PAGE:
Four is a pretty common number. There are four corners of the earth. Four horsemen of the Apocalypse. Four Gospels. There are four sides to a square. Four seasons. For directions. North. South. East. West. In Buddhism, there are Four Noble Truths. I was forty-four, with the dash, when my life changed forever. The day was April 4, 2014: 4/4/14. I began my walk on August 8 – 8/8, two times four is eight. You were sixteen – four times four – when I changed your life forever. If you google “living homeless for dummies” you can find a wauzoo.com page with the picture of homeless man holding a sign that says “Family Kidnaped by Ninjas Need $4 Karate Lessons.” I need to try to get eight hours of sleep tonight. Two times four is eight.

ZooTV: A Paper from One Professor’s Past

by B. Lee Miller

I spent one semester (okay, maybe more) of my six years as an undergraduate uncertain what I wanted to do with my life. I transferred to a different school and took two courses I just wanted to take, courses I couldn’t afford to take at the much more expensive private university I had been attending: Psychology and Sociology. The Psychology course was the type that had over a hundred students in the class, where the professor just read from the book, and where we took tests over what the professor head read from the book. There was generally poor attendance (the professor didn’t take attendance), except on test days. The Sociology course had about twenty students in it and was taught by a graduate teaching assistant. We had a sociology textbook that looked, cost, and weighed about the same as the psychology textbook, but the course was approached more as a discussion course, which is more possible with 20 students than with 100.


In the Sociology course, we were asked to write a term paper in which we used basic terminology in the study of sociology to interpret some phenomenon. It just so happens that I had spent the last year and a half working at Hastings Books, Music, and Video, and that one video that had caught my attention was U2’s “Zoo TV: Live from Sydney.” That video was made of clips from the last leg of U2’s tour in support of “Achtung Baby,” and then “Zooropa,” which they wrote and recorded during the tour. Now, you have to understand, I was not a huge U2 fan. Yes, I liked “Joshua Tree” well enough, but I didn’t really get what all the fuss was about. When the film “Rattle & Hum” came out – panned for its seeming self-righteousness – I was in high school. I saw it in the theatres. People danced in the aisles. I liked it well enough, but parts of it have grown on me over the years. In any case, the response to that film and album (also titled “Rattle & Hum”) left U2 openly deciding it was time to go away for a while and “reinvent” themselves as a band. The result was “Achtung Baby” and the “Zoo TV” tour.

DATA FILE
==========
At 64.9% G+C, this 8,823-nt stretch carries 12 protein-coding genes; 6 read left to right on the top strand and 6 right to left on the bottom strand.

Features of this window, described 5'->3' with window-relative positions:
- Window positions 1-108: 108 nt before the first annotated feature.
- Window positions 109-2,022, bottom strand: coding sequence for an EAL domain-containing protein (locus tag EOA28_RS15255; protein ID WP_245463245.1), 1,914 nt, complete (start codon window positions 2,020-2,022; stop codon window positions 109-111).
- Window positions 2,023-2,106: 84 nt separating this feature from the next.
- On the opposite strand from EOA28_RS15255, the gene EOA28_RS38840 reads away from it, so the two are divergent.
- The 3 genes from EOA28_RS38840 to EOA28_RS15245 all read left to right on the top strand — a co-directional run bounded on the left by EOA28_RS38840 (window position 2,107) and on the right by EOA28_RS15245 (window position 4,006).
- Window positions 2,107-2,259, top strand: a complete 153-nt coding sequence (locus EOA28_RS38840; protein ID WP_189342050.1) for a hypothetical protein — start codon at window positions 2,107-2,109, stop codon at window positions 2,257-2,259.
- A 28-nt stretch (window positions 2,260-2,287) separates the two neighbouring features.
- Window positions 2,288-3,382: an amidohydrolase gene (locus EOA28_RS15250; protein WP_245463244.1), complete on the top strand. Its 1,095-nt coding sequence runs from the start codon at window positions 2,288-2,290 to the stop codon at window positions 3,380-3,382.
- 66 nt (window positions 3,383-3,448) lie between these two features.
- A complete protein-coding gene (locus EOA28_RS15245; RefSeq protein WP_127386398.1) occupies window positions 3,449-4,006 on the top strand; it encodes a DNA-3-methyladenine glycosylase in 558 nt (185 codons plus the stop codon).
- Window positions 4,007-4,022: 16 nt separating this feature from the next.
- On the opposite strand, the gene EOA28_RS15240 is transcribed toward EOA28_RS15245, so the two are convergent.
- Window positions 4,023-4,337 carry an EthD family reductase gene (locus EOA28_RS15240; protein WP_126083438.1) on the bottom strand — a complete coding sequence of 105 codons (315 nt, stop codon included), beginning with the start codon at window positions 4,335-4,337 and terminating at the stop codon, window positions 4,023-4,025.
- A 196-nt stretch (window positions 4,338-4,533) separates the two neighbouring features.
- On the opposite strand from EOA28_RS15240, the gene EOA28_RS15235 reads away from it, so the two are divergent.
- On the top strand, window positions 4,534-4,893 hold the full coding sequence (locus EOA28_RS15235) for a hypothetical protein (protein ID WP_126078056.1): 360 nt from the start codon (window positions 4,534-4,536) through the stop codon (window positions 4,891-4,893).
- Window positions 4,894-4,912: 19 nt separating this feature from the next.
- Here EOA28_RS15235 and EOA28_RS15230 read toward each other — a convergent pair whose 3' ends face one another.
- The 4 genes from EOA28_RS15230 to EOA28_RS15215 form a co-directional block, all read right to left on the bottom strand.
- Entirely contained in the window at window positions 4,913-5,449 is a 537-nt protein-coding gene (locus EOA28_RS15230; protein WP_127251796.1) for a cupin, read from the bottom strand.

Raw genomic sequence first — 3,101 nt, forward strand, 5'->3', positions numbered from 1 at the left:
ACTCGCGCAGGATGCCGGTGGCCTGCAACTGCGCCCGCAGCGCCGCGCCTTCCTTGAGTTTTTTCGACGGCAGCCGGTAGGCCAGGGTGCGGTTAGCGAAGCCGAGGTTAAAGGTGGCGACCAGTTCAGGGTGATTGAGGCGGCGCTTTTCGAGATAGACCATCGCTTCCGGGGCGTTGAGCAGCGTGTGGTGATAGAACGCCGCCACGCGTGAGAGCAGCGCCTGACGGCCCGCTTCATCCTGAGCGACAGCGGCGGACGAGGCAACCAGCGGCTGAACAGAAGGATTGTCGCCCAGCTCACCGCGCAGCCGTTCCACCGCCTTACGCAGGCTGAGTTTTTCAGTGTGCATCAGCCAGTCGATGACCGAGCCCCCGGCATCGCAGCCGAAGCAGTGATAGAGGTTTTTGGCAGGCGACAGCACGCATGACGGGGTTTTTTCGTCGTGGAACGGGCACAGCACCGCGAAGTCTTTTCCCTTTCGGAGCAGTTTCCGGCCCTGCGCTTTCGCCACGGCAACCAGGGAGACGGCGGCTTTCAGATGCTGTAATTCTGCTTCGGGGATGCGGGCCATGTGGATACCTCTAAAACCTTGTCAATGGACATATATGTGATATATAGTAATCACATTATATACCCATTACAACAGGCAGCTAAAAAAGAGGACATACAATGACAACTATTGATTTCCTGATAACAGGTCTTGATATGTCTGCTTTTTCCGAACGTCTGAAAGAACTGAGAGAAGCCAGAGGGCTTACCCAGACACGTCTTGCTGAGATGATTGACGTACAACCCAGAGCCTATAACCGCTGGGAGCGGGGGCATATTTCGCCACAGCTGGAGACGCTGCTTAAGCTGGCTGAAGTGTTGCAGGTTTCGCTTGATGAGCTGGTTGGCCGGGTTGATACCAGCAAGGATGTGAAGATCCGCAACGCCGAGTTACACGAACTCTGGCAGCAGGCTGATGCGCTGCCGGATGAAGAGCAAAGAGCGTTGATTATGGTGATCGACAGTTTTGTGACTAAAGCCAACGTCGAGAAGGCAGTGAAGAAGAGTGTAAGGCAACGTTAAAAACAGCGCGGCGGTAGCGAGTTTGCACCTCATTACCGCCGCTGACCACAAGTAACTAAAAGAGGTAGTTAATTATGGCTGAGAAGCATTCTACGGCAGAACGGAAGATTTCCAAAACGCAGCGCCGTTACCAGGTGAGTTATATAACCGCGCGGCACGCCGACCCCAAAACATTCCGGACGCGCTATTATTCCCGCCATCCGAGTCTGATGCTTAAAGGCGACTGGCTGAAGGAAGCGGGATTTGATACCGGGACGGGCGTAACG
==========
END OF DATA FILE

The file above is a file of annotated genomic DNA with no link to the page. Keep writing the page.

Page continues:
My brother bought me copy of “Achtung Baby” for my birthday. I listened to it. Like a lot of people, I thought, what is this? There was a mixture of dance, pop, rock, even some overtures to grunge. It was U2 plugged in and untamed (in an era when everyone was going onto MTV Unplugged). After listening to it once, I set it aside as…meh…. My response to “Zooropa” was even more tepid. It wasn’t until, out of boredom, that I rented “Zoo TV: Live from Sydney” that I discovered a real interest in what U2 was perhaps doing at the time. I was fascinated by the film and when given an opportunity to write a school paper on it – in a Sociology class – I took it.


During the first set, Bono appears on stage covered in black leather, his hair slicked back, and with large bug-eyed sun glasses. He is “The Fly,” from the song “The Fly,” and he’s standing back watching the stars fall because of one man’s lie, a blending of Bono’s struggle with his own faith, but also his own role as a pop star. But the first set also pushes back against the criticism of U2’s self-righteousness, as well as of their popularity. In both sound and lyric, dress and posturing, but also by taking to excess the very things they are criticized for, U2 pushes everyone back so that they can be alone on the stage, the only real insiders, even as the fans, who don’t realize they have been made outsiders, express their adulation. Messages are flashed across large TV screens as the band plays “The Fly”: Everything You Know is Wrong, This Is Not a Rehearsal, Taste is the Enemy of Art, BELIEVE, Religion is a Club, Silence = Death, Contradiction Is Balance, Watch More TV. The Fly then pauses for a brief monologue in which he comments that this is a rock-and-roll show, that “you haven’t come all the way out here to watch TV, now have ya’?” The songs that follow, mostly from “Achtung Baby” very clearly engage in cultural and religious discourse, attempting to provide a counter-culture stance from an, admittedly excessive mainstream perspective. Everyone’s an outsider.